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Why Insomnia Is Linked To Suicidal Thoughts—And How Therapy Can Help 

Posted on January 23, 2023 by Henry Ford Health Staff
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Within recent years, researchers have identified a connection between insomnia and suicide

Chronic insomnia, or having difficulty falling or staying asleep for three months or longer, is strongly linked to suicidal thoughts and behaviors. But having insomnia for even two weeks—or experiencing lesser, self-reported sleep disturbances—is also linked to an increased suicide risk. Reasons for this are likely multifaceted, but one theory is that lack of sleep negatively impacts someone’s mood and impairs their ability to act rationally.    

“Lack of sleep makes us more vulnerable to feeling overwhelmed,” says Anthony Reffi, Ph.D., a postdoctoral fellow in sleep disorders research at Henry Ford Health. “We act impulsively and can’t think clearly. With little sleep, it can be difficult to deal with life’s daily stressors.” 

How Therapy For Insomnia Can Alleviate Suicidal Thoughts

If insomnia can lead to suicidal thoughts, then can treating insomnia decrease suicidal thoughts? The answer might be yes, according to a recent Henry Ford Health study. The study analyzed data from 658 adults with insomnia who received either digital cognitive behavioral therapy for insomnia (CBT-I) or sleep education. Those who successfully treated their insomnia with CBT-I were more likely to experience fewer suicidal thoughts. 

“While CBT-I didn’t directly prevent the development of new suicidal thoughts, it did help rid patients of their insomnia, which decreased suicidal thoughts,” says Dr. Reffi. “Only 1.5% of patients who successfully treated their insomnia with CBT-I said they still had suicidal thoughts.” 

Digital CBT-I is a standardized program that’s fully automated. You work with an animated virtual therapist who provides sleep guidance based upon data you submit about your sleep patterns. There are six sessions. “The program doesn’t use prescriptions or sleeping aides, which many people are reluctant to use in the first place,” says Dr. Reffi. “You could also do in-person CBT-I, but the fact that this is virtual and fully automated makes it an accessible yet effective treatment.”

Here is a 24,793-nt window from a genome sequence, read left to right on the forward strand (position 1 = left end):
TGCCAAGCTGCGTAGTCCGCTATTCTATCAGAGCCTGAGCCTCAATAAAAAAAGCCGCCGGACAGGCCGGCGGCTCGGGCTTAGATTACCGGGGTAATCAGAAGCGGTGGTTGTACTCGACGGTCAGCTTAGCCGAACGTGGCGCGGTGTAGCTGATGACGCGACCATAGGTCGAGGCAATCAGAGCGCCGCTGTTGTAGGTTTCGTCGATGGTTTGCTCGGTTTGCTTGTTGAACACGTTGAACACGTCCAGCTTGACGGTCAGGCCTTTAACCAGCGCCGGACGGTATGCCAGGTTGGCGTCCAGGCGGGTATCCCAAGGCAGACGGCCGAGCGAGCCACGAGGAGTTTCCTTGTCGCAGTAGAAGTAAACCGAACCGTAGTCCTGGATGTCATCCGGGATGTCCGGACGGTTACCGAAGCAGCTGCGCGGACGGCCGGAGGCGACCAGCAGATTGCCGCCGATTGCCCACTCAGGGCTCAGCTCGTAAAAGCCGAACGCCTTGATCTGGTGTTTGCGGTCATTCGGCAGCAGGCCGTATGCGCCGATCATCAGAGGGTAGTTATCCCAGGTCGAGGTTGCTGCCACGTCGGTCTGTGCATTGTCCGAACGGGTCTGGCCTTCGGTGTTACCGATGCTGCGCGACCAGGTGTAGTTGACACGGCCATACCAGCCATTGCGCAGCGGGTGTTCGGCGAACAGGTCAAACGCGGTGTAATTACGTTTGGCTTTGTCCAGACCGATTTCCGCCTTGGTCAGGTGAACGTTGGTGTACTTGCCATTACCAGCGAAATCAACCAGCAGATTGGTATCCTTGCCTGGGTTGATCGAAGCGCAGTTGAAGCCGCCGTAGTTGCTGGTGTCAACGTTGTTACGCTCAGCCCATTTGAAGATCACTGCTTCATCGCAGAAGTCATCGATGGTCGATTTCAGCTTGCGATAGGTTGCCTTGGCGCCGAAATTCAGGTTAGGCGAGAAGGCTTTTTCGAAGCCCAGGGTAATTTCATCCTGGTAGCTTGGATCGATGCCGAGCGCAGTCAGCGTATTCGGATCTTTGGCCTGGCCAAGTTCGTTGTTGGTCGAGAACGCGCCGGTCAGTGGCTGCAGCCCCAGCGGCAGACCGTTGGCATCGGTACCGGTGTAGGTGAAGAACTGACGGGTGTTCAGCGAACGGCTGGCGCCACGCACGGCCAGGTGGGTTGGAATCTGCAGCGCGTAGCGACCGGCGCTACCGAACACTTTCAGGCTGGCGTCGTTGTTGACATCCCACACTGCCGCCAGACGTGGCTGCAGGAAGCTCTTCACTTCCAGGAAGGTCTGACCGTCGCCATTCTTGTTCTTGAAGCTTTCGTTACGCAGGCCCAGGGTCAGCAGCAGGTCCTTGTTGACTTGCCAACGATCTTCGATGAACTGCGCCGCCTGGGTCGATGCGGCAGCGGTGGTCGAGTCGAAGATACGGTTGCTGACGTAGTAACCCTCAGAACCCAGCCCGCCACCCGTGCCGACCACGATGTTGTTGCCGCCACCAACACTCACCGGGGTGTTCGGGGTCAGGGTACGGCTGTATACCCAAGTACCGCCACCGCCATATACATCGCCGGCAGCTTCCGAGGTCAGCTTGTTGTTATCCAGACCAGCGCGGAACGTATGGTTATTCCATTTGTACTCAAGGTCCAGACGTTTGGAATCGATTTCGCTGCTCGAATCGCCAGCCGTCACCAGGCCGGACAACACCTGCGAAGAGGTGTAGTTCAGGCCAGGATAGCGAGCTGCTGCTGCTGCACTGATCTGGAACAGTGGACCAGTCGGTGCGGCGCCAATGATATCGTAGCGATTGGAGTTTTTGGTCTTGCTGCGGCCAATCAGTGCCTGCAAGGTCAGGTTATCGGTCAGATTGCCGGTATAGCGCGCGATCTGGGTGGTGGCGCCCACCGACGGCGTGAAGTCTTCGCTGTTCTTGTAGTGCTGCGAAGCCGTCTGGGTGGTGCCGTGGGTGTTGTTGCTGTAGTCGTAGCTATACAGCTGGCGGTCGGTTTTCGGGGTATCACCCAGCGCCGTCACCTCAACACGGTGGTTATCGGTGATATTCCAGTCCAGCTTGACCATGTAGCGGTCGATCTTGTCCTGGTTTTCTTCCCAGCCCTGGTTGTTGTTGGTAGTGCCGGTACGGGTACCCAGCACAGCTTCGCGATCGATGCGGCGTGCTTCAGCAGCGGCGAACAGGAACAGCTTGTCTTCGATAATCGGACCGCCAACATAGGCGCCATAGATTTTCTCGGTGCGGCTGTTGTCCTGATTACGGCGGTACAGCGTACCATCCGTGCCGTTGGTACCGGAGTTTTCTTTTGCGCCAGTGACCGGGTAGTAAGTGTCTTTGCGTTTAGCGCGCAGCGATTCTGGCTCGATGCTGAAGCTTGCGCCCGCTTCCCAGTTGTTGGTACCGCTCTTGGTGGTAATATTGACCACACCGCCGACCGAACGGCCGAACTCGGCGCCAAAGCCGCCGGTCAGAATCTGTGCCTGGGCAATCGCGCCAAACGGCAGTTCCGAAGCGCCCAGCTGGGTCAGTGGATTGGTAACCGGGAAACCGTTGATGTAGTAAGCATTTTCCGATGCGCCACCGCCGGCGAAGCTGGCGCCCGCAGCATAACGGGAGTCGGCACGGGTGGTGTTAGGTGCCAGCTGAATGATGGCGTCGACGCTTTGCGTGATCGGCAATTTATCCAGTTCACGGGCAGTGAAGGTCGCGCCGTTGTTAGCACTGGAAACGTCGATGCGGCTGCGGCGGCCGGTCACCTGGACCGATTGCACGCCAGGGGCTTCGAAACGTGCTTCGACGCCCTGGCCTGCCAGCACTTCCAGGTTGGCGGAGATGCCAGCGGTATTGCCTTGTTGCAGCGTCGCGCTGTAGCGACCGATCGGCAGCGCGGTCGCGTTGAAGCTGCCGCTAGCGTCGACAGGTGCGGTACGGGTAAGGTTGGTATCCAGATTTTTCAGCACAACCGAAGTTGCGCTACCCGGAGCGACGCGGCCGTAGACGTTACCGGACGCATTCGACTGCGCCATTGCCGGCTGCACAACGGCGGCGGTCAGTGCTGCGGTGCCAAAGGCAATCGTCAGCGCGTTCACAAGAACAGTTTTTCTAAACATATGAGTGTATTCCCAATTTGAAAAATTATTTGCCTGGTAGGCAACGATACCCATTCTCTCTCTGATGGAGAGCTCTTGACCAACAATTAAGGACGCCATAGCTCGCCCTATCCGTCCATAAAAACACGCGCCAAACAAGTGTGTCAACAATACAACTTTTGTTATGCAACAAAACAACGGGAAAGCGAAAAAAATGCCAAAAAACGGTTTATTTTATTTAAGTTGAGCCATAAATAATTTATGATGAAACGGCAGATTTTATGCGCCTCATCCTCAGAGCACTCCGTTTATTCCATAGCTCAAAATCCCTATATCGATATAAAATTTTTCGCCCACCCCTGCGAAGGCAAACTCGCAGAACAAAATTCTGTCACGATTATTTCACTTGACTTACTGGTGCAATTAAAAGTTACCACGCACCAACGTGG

CBT-I Tips To Getting Better Sleep  

One crucial component of CBT-I is stimulus control. “When people develop insomnia, over time, the bed becomes associated with wakefulness,” says Dr. Reffi. “People will worry about what they have to do tomorrow or ruminate over past events. They toss and turn, they take out their phone and scroll through Instagram, which is completely antithetical to sleep. Doing this night after night makes the brain and body come to expect these behaviors when you get into bed.”   

Stimulus control teaches you the bed is only for sleep. If you get into bed and you’re lying awake, get up. Go to a dimly lit room and do an activity that’s not very stimulating, such as reading. When you feel your eyes getting heavy, go back to bed. “It’s about giving up the struggle to sleep because the harder you try, the harder it is to sleep,” says Dr. Reffi. “With stimulus control, you’re creating the conditions for sleep to naturally occur.”

Another important tip, he adds, is to not make up for sleep loss with sleep extension. “Some people think if they get into bed earlier they’ll eventually get enough sleep,” he says. “But it only perpetuates the problem. Your body needs routine. It’s not true that everyone needs eight hours of sleep a night. It’s different for each person and changes depending upon your age.” 

So if you’re trying to force your body to sleep more than it needs, you’ll likely have trouble falling asleep and/or wake up in the middle of the night, and ultimately prevent yourself from getting quality sleep. “Instead, stick to a schedule that has you getting up and going to bed at the same time each day and getting the amount of sleep that leaves you refreshed, productive, happy and able to tackle the day without feeling drained,” says Dr. Reffi.  

While it’s common for everyone to have sleep disturbances from time to time, reach out to your primary care doctor or a sleep specialist if it’s becoming a problem. “If you’ve been struggling with sleep for weeks, months or even years,” says Dr. Reffi, “I’d recommend cognitive behavioral therapy for insomnia.” 


To find a doctor or sleep specialist at Henry Ford, visit henryford.com or call 1-800-436-7936.

Anthony Reffi, Ph.D., is a postdoctoral fellow in the Thomas Roth Sleep Disorders Center at Henry Ford Health.

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